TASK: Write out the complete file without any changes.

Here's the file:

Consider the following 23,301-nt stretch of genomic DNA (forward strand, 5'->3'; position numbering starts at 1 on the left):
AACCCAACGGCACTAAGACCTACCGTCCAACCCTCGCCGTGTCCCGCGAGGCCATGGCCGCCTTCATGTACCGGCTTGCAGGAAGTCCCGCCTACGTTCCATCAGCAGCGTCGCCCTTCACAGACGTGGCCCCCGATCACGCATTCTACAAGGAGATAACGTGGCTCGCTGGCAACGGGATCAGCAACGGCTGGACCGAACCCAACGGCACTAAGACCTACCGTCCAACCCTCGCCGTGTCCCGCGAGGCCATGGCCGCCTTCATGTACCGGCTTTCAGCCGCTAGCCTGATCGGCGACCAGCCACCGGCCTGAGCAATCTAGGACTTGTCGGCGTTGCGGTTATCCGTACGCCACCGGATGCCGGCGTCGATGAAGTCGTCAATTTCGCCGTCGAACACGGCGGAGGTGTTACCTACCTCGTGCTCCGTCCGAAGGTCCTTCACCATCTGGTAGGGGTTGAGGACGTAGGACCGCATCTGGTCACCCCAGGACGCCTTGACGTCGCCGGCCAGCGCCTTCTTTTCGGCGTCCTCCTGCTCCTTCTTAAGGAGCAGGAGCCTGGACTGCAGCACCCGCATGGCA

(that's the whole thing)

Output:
Consider the following 23,301-nt stretch of genomic DNA (forward strand, 5'->3'; position numbering starts at 1 on the left):
AACCCAACGGCACTAAGACCTACCGTCCAACCCTCGCCGTGTCCCGCGAGGCCATGGCCGCCTTCATGTACCGGCTTGCAGGAAGTCCCGCCTACGTTCCATCAGCAGCGTCGCCCTTCACAGACGTGGCCCCCGATCACGCATTCTACAAGGAGATAACGTGGCTCGCTGGCAACGGGATCAGCAACGGCTGGACCGAACCCAACGGCACTAAGACCTACCGTCCAACCCTCGCCGTGTCCCGCGAGGCCATGGCCGCCTTCATGTACCGGCTTTCAGCCGCTAGCCTGATCGGCGACCAGCCACCGGCCTGAGCAATCTAGGACTTGTCGGCGTTGCGGTTATCCGTACGCCACCGGATGCCGGCGTCGATGAAGTCGTCAATTTCGCCGTCGAACACGGCGGAGGTGTTACCTACCTCGTGCTCCGTCCGAAGGTCCTTCACCATCTGGTAGGGGTTGAGGACGTAGGACCGCATCTGGTCACCCCAGGACGCCTTGACGTCGCCGGCCAGCGCCTTCTTTTCGGCGTCCTCCTGCTCCTTCTTAAGGAGCAGGAGCCTGGACTGCAGCACCCGCATGGCA